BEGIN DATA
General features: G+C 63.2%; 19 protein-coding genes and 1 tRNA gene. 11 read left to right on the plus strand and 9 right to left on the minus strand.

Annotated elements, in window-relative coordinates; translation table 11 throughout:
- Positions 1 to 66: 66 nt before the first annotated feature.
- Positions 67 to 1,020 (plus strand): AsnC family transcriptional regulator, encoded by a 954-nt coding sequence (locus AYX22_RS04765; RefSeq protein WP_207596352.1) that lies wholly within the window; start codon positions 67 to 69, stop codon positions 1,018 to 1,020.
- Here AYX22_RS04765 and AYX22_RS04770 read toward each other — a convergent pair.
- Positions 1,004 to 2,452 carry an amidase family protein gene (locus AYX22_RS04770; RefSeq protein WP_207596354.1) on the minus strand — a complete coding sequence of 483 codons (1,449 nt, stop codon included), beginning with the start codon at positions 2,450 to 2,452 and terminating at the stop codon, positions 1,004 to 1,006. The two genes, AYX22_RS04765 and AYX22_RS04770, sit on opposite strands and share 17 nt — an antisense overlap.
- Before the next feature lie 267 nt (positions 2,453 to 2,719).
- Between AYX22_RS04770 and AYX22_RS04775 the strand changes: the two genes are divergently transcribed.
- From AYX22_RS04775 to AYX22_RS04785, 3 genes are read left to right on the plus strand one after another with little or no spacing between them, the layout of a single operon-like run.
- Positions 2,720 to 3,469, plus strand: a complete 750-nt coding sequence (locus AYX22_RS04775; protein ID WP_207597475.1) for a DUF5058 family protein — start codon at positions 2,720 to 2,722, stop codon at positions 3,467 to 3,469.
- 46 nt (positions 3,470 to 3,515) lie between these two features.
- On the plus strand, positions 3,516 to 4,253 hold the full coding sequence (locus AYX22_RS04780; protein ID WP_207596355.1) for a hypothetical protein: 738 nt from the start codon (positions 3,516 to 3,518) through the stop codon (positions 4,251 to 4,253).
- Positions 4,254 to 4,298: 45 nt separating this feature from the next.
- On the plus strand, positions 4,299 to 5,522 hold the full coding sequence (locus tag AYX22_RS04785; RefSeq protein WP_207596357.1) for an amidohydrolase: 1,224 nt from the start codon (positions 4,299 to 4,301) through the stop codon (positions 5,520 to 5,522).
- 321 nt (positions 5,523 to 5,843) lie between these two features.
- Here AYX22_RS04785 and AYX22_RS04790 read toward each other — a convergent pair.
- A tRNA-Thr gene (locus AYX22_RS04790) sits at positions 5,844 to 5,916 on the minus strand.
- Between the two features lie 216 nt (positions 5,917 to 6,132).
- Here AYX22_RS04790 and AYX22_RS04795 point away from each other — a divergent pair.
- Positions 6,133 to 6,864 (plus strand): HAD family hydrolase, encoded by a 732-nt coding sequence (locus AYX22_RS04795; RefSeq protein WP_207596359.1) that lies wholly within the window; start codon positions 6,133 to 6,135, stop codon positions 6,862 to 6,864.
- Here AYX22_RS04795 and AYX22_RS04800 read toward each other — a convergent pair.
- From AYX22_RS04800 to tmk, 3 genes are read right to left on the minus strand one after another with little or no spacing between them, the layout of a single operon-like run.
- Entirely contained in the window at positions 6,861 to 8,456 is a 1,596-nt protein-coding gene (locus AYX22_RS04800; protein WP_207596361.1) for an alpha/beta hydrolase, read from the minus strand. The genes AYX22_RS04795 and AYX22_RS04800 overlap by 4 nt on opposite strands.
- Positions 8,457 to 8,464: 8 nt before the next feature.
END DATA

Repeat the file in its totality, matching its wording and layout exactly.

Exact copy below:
General features: G+C 63.2%; 19 protein-coding genes and 1 tRNA gene. 11 read left to right on the plus strand and 9 right to left on the minus strand.

Annotated elements, in window-relative coordinates; translation table 11 throughout:
- Positions 1 to 66: 66 nt before the first annotated feature.
- Positions 67 to 1,020 (plus strand): AsnC family transcriptional regulator, encoded by a 954-nt coding sequence (locus AYX22_RS04765; RefSeq protein WP_207596352.1) that lies wholly within the window; start codon positions 67 to 69, stop codon positions 1,018 to 1,020.
- Here AYX22_RS04765 and AYX22_RS04770 read toward each other — a convergent pair.
- Positions 1,004 to 2,452 carry an amidase family protein gene (locus AYX22_RS04770; RefSeq protein WP_207596354.1) on the minus strand — a complete coding sequence of 483 codons (1,449 nt, stop codon included), beginning with the start codon at positions 2,450 to 2,452 and terminating at the stop codon, positions 1,004 to 1,006. The two genes, AYX22_RS04765 and AYX22_RS04770, sit on opposite strands and share 17 nt — an antisense overlap.
- Before the next feature lie 267 nt (positions 2,453 to 2,719).
- Between AYX22_RS04770 and AYX22_RS04775 the strand changes: the two genes are divergently transcribed.
- From AYX22_RS04775 to AYX22_RS04785, 3 genes are read left to right on the plus strand one after another with little or no spacing between them, the layout of a single operon-like run.
- Positions 2,720 to 3,469, plus strand: a complete 750-nt coding sequence (locus AYX22_RS04775; protein ID WP_207597475.1) for a DUF5058 family protein — start codon at positions 2,720 to 2,722, stop codon at positions 3,467 to 3,469.
- 46 nt (positions 3,470 to 3,515) lie between these two features.
- On the plus strand, positions 3,516 to 4,253 hold the full coding sequence (locus AYX22_RS04780; protein ID WP_207596355.1) for a hypothetical protein: 738 nt from the start codon (positions 3,516 to 3,518) through the stop codon (positions 4,251 to 4,253).
- Positions 4,254 to 4,298: 45 nt separating this feature from the next.
- On the plus strand, positions 4,299 to 5,522 hold the full coding sequence (locus tag AYX22_RS04785; RefSeq protein WP_207596357.1) for an amidohydrolase: 1,224 nt from the start codon (positions 4,299 to 4,301) through the stop codon (positions 5,520 to 5,522).
- 321 nt (positions 5,523 to 5,843) lie between these two features.
- Here AYX22_RS04785 and AYX22_RS04790 read toward each other — a convergent pair.
- A tRNA-Thr gene (locus AYX22_RS04790) sits at positions 5,844 to 5,916 on the minus strand.
- Between the two features lie 216 nt (positions 5,917 to 6,132).
- Here AYX22_RS04790 and AYX22_RS04795 point away from each other — a divergent pair.
- Positions 6,133 to 6,864 (plus strand): HAD family hydrolase, encoded by a 732-nt coding sequence (locus AYX22_RS04795; RefSeq protein WP_207596359.1) that lies wholly within the window; start codon positions 6,133 to 6,135, stop codon positions 6,862 to 6,864.
- Here AYX22_RS04795 and AYX22_RS04800 read toward each other — a convergent pair.
- From AYX22_RS04800 to tmk, 3 genes are read right to left on the minus strand one after another with little or no spacing between them, the layout of a single operon-like run.
- Entirely contained in the window at positions 6,861 to 8,456 is a 1,596-nt protein-coding gene (locus AYX22_RS04800; protein WP_207596361.1) for an alpha/beta hydrolase, read from the minus strand. The genes AYX22_RS04795 and AYX22_RS04800 overlap by 4 nt on opposite strands.
- Positions 8,457 to 8,464: 8 nt before the next feature.